The Centre for Social Justice will launch a review of slavery and human trafficking as estimates show at least 6,000 women have been trafficked into the UK and forced into prostitution.
Others are working as domestic servants or forced labour.
Work and Pensions Secretary Iain Duncan Smith, patron of the think-tank, will help launch the inquiry, which will look at the role, impact and training of the police and other frontline organisations.
It will also consider the effectiveness of the National Referral Mechanism, which aims to identify victims
Gavin Poole, the CSJ's executive director, said: 'Every slavery victim represents a family torn apart and an individual's freedom and choice destroyed.
'They mark the continuation of an illegal trade which, since its official abolition in 1807, has grown to devastate many more people than it did 200 years ago.'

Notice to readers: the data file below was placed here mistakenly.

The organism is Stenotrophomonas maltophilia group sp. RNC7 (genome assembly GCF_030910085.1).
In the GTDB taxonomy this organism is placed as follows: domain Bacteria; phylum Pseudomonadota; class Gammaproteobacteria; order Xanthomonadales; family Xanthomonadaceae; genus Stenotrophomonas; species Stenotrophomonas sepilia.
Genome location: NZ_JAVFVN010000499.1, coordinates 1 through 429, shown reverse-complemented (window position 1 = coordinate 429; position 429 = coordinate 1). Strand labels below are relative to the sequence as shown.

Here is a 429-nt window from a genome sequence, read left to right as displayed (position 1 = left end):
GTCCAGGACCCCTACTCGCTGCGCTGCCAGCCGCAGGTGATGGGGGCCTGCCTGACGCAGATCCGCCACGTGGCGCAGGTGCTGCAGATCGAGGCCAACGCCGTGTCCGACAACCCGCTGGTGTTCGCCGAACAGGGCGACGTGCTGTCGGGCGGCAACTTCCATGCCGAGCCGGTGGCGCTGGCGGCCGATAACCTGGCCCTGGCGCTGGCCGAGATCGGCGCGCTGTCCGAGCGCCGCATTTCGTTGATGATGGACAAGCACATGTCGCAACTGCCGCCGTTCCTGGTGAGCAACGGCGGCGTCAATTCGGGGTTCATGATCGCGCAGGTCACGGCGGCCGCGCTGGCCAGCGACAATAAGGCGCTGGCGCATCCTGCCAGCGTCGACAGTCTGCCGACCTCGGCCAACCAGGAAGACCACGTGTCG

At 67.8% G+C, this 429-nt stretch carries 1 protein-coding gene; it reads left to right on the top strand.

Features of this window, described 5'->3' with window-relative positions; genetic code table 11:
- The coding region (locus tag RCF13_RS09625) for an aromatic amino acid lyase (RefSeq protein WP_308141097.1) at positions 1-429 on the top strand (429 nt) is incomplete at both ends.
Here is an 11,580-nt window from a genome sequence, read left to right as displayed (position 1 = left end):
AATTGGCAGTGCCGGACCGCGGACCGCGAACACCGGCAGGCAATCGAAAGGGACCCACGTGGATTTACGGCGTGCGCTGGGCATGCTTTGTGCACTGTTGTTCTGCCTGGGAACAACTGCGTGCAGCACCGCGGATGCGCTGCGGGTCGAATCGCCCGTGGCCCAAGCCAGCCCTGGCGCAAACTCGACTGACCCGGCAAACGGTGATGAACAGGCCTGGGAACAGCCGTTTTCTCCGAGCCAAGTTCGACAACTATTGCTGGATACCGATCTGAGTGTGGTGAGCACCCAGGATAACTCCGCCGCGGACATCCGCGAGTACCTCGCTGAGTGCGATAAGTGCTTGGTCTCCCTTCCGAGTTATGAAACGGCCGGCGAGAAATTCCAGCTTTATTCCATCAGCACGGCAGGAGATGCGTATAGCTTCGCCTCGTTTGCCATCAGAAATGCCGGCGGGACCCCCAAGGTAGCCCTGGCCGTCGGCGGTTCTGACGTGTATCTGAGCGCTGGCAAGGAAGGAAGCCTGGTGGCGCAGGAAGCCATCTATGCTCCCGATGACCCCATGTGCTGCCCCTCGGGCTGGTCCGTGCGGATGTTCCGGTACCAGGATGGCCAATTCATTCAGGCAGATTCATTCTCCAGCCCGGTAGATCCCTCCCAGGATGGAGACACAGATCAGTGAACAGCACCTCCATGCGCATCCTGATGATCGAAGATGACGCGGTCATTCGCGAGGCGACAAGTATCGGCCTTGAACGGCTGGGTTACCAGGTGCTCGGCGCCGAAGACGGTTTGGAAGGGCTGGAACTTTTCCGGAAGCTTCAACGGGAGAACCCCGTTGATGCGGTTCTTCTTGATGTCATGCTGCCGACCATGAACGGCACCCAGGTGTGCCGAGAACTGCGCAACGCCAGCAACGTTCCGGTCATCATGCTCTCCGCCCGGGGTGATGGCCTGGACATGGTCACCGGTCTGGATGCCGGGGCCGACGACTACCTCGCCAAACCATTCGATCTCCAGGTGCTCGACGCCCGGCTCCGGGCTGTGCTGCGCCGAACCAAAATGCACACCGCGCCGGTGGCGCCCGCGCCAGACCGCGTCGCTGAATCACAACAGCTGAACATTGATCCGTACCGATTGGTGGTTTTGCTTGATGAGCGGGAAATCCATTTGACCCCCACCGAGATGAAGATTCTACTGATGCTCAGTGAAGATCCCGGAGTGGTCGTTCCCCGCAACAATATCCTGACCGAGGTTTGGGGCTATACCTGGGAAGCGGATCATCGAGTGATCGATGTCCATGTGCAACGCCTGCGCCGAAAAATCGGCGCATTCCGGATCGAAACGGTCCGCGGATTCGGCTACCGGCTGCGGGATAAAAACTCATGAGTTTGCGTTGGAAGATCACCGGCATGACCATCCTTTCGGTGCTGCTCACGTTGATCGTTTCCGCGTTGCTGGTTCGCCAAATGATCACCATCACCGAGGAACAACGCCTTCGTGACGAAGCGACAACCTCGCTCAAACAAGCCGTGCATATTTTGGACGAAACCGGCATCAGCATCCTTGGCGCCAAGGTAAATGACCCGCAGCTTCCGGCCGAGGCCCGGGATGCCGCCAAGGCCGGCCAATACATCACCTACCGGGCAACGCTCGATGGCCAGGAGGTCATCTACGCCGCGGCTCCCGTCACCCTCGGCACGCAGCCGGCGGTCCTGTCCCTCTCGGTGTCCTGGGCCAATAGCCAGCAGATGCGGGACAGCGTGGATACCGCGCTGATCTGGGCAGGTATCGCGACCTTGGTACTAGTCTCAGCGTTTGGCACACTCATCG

'We want the UK to become a world leader in combating this evil trade at home and abroad and working with other countries to make abolition a reality.'
The 15-month review, which will be led by Andrew Wallis, director of the anti-trafficking and victim support charity Unseen UK, will also consider the UK's laws on prostitution, trafficking and domestic servitude.
Victims: The review will also look at the country's laws on prostitution and the support available to women forced into the trade
Immigration Minister Damian Green said: "The UK has a strong record of supporting victims of trafficking and through tough enforcement we are stopping the UK becoming a safe haven.
'Our new trafficking strategy will be published shortly, supported by the new National Crime Agency, which will improve our capability to disrupt organised groups from trafficking people to the UK - from wherever they operate in the world.'